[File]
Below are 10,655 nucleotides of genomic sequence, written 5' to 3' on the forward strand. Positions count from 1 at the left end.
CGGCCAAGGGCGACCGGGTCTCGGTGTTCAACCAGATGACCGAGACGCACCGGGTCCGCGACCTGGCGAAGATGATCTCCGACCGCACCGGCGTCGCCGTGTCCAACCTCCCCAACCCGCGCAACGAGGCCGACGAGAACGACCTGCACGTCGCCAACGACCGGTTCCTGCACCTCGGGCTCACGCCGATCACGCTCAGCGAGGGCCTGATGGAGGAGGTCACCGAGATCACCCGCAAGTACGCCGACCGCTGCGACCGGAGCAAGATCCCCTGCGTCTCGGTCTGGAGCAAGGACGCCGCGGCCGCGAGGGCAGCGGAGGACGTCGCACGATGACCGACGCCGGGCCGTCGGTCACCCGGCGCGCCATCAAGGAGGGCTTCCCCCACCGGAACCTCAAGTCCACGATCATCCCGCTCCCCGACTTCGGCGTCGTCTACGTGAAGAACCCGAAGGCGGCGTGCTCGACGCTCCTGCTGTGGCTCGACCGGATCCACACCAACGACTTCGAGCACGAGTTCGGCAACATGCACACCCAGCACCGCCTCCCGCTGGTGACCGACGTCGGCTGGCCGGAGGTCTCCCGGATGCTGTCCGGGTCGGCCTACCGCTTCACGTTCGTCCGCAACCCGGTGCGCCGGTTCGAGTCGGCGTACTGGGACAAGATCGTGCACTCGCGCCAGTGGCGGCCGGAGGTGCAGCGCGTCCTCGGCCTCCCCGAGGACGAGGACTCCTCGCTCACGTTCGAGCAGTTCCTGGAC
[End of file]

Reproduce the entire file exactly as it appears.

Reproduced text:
Below are 10,655 nucleotides of genomic sequence, written 5' to 3' on the forward strand. Positions count from 1 at the left end.
CGGCCAAGGGCGACCGGGTCTCGGTGTTCAACCAGATGACCGAGACGCACCGGGTCCGCGACCTGGCGAAGATGATCTCCGACCGCACCGGCGTCGCCGTGTCCAACCTCCCCAACCCGCGCAACGAGGCCGACGAGAACGACCTGCACGTCGCCAACGACCGGTTCCTGCACCTCGGGCTCACGCCGATCACGCTCAGCGAGGGCCTGATGGAGGAGGTCACCGAGATCACCCGCAAGTACGCCGACCGCTGCGACCGGAGCAAGATCCCCTGCGTCTCGGTCTGGAGCAAGGACGCCGCGGCCGCGAGGGCAGCGGAGGACGTCGCACGATGACCGACGCCGGGCCGTCGGTCACCCGGCGCGCCATCAAGGAGGGCTTCCCCCACCGGAACCTCAAGTCCACGATCATCCCGCTCCCCGACTTCGGCGTCGTCTACGTGAAGAACCCGAAGGCGGCGTGCTCGACGCTCCTGCTGTGGCTCGACCGGATCCACACCAACGACTTCGAGCACGAGTTCGGCAACATGCACACCCAGCACCGCCTCCCGCTGGTGACCGACGTCGGCTGGCCGGAGGTCTCCCGGATGCTGTCCGGGTCGGCCTACCGCTTCACGTTCGTCCGCAACCCGGTGCGCCGGTTCGAGTCGGCGTACTGGGACAAGATCGTGCACTCGCGCCAGTGGCGGCCGGAGGTGCAGCGCGTCCTCGGCCTCCCCGAGGACGAGGACTCCTCGCTCACGTTCGAGCAGTTCCTGGAC